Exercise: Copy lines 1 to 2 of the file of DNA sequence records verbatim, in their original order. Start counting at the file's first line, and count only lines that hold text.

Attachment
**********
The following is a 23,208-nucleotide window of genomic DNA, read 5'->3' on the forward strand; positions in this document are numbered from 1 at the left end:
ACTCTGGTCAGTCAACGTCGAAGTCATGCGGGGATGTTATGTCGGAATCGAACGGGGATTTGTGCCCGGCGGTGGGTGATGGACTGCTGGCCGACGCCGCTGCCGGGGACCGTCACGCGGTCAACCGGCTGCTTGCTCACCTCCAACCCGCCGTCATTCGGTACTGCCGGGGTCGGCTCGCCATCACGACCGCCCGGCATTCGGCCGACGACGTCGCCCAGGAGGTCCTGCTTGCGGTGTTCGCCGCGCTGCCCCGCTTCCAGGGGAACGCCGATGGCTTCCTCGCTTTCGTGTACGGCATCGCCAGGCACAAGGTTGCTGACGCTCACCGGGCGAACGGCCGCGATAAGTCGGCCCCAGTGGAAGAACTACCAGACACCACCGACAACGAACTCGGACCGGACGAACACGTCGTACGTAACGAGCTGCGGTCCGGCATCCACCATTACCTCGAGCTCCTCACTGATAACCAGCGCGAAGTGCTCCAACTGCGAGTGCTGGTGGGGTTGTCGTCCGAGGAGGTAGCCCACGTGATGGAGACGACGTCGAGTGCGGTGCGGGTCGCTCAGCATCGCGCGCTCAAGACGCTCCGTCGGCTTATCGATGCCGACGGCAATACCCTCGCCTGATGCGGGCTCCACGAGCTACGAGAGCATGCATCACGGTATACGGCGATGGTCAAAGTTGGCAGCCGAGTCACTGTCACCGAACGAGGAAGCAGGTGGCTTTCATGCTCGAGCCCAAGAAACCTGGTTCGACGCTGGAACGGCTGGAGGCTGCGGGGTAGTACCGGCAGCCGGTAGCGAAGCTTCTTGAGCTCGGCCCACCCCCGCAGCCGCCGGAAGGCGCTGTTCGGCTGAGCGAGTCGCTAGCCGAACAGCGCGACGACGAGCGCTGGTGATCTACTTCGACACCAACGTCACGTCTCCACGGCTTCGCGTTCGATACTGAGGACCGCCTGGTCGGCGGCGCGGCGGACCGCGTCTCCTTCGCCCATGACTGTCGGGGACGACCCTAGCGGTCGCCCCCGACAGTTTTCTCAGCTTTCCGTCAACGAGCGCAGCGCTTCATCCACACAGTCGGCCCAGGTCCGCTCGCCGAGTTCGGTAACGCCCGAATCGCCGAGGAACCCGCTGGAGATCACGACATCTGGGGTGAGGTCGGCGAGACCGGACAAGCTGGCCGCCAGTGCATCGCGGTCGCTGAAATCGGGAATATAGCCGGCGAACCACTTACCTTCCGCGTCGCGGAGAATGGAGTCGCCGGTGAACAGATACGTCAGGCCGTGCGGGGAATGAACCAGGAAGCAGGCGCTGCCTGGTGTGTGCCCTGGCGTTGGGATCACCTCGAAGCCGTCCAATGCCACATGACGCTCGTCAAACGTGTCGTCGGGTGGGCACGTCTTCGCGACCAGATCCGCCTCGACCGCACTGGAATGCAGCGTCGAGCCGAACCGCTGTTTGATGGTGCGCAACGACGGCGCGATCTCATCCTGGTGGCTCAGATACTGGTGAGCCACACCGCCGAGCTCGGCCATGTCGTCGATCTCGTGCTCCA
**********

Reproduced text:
The following is a 23,208-nucleotide window of genomic DNA, read 5'->3' on the forward strand; positions in this document are numbered from 1 at the left end:
ACTCTGGTCAGTCAACGTCGAAGTCATGCGGGGATGTTATGTCGGAATCGAACGGGGATTTGTGCCCGGCGGTGGGTGATGGACTGCTGGCCGACGCCGCTGCCGGGGACCGTCACGCGGTCAACCGGCTGCTTGCTCACCTCCAACCCGCCGTCATTCGGTACTGCCGGGGTCGGCTCGCCATCACGACCGCCCGGCATTCGGCCGACGACGTCGCCCAGGAGGTCCTGCTTGCGGTGTTCGCCGCGCTGCCCCGCTTCCAGGGGAACGCCGATGGCTTCCTCGCTTTCGTGTACGGCATCGCCAGGCACAAGGTTGCTGACGCTCACCGGGCGAACGGCCGCGATAAGTCGGCCCCAGTGGAAGAACTACCAGACACCACCGACAACGAACTCGGACCGGACGAACACGTCGTACGTAACGAGCTGCGGTCCGGCATCCACCATTACCTCGAGCTCCTCACTGATAACCAGCGCGAAGTGCTCCAACTGCGAGTGCTGGTGGGGTTGTCGTCCGAGGAGGTAGCCCACGTGATGGAGACGACGTCGAGTGCGGTGCGGGTCGCTCAGCATCGCGCGCTCAAGACGCTCCGTCGGCTTATCGATGCCGACGGCAATACCCTCGCCTGATGCGGGCTCCACGAGCTACGAGAGCATGCATCACGGTATACGGCGATGGTCAAAGTTGGCAGCCGAGTCACTGTCACCGAACGAGGAAGCAGGTGGCTTTCATGCTCGAGCCCAAGAAACCTGGTTCGACGCTGGAACGGCTGGAGGCTGCGGGGTAGTACCGGCAGCCGGTAGCGAAGCTTCTTGAGCTCGGCCCACCCCCGCAGCCGCCGGAAGGCGCTGTTCGGCTGAGCGAGTCGCTAGCCGAACAGCGCGACGACGAGCGCTGGTGATCTACTTCGACACCAACGTCACGTCTCCACGGCTTCGCGTTCGATACTGAGGACCGCCTGGTCGGCGGCGCGGCGGACCGCGTCTCCTTCGCCCATGACTGTCGGGGACGACCCTAGCGGTCGCCCCCGACAGTTTTCTCAGCTTTCCGTCAACGAGCGCAGCGCTTCATCCACACAGTCGGCCCAGGTCCGCTCGCCGAGTTCGGTAACGCCCGAATCGCCGAGGAACCCGCTGGAGATCACGACATCTGGGGTGAGGTCGGCGAGACCGGACAAGCTGGCCGCCAGTGCATCGCGGTCGCTGAAATCGGGAATATAGCCGGCGAACCACTTACCTTCCGCGTCGCGGAGAATGGAGTCGCCGGTGAACAGATACGTCAGGCCGTGCGGGGAATGAACCAGGAAGCAGGCGCTGCCTGGTGTGTGCCCTGGCGTTGGGATCACCTCGAAGCCGTCCAATGCCACATGACGCTCGTCAAACGTGTCGTCGGGTGGGCACGTCTTCGCGACCAGATCCGCCTCGACCGCACTGGAATGCAGCGTCGAGCCGAACCGCTGTTTGATGGTGCGCAACGACGGCGCGATCTCATCCTGGTGGCTCAGATACTGGTGAGCCACACCGCCGAGCTCGGCCATGTCGTCGATCTCGTGCTCCA